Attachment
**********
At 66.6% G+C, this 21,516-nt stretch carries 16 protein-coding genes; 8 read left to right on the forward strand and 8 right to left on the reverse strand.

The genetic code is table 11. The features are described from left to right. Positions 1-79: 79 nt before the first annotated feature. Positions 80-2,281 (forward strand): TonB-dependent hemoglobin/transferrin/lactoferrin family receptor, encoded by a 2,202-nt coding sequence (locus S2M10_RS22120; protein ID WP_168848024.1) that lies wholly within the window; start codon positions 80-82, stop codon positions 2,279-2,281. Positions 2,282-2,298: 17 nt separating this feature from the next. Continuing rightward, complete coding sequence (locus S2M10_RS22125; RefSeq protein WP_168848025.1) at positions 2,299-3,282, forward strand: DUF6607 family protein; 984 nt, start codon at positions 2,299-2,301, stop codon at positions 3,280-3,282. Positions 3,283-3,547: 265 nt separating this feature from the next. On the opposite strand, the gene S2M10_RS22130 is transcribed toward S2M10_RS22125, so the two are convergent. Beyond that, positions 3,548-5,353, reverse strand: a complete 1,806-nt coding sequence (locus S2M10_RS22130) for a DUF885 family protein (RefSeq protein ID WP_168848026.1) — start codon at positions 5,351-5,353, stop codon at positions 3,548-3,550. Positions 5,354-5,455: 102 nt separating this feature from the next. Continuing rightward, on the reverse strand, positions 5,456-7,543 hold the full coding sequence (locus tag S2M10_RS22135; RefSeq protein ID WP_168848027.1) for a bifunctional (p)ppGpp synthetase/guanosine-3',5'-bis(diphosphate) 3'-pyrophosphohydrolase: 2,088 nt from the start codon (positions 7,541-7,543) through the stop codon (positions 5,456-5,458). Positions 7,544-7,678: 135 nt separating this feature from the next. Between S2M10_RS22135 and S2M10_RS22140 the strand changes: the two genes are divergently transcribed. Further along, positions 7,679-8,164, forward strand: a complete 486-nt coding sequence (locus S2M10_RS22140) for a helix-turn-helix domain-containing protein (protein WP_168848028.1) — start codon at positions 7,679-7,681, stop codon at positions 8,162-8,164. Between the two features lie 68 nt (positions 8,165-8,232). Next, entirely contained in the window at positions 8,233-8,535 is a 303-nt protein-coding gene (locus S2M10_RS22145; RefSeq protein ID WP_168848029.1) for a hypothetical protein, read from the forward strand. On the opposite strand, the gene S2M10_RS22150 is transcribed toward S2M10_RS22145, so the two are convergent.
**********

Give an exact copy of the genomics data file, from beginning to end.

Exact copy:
At 66.6% G+C, this 21,516-nt stretch carries 16 protein-coding genes; 8 read left to right on the forward strand and 8 right to left on the reverse strand.

The genetic code is table 11. The features are described from left to right. Positions 1-79: 79 nt before the first annotated feature. Positions 80-2,281 (forward strand): TonB-dependent hemoglobin/transferrin/lactoferrin family receptor, encoded by a 2,202-nt coding sequence (locus S2M10_RS22120; protein ID WP_168848024.1) that lies wholly within the window; start codon positions 80-82, stop codon positions 2,279-2,281. Positions 2,282-2,298: 17 nt separating this feature from the next. Continuing rightward, complete coding sequence (locus S2M10_RS22125; RefSeq protein WP_168848025.1) at positions 2,299-3,282, forward strand: DUF6607 family protein; 984 nt, start codon at positions 2,299-2,301, stop codon at positions 3,280-3,282. Positions 3,283-3,547: 265 nt separating this feature from the next. On the opposite strand, the gene S2M10_RS22130 is transcribed toward S2M10_RS22125, so the two are convergent. Beyond that, positions 3,548-5,353, reverse strand: a complete 1,806-nt coding sequence (locus S2M10_RS22130) for a DUF885 family protein (RefSeq protein ID WP_168848026.1) — start codon at positions 5,351-5,353, stop codon at positions 3,548-3,550. Positions 5,354-5,455: 102 nt separating this feature from the next. Continuing rightward, on the reverse strand, positions 5,456-7,543 hold the full coding sequence (locus tag S2M10_RS22135; RefSeq protein ID WP_168848027.1) for a bifunctional (p)ppGpp synthetase/guanosine-3',5'-bis(diphosphate) 3'-pyrophosphohydrolase: 2,088 nt from the start codon (positions 7,541-7,543) through the stop codon (positions 5,456-5,458). Positions 7,544-7,678: 135 nt separating this feature from the next. Between S2M10_RS22135 and S2M10_RS22140 the strand changes: the two genes are divergently transcribed. Further along, positions 7,679-8,164, forward strand: a complete 486-nt coding sequence (locus S2M10_RS22140) for a helix-turn-helix domain-containing protein (protein WP_168848028.1) — start codon at positions 7,679-7,681, stop codon at positions 8,162-8,164. Between the two features lie 68 nt (positions 8,165-8,232). Next, entirely contained in the window at positions 8,233-8,535 is a 303-nt protein-coding gene (locus S2M10_RS22145; RefSeq protein ID WP_168848029.1) for a hypothetical protein, read from the forward strand. On the opposite strand, the gene S2M10_RS22150 is transcribed toward S2M10_RS22145, so the two are convergent.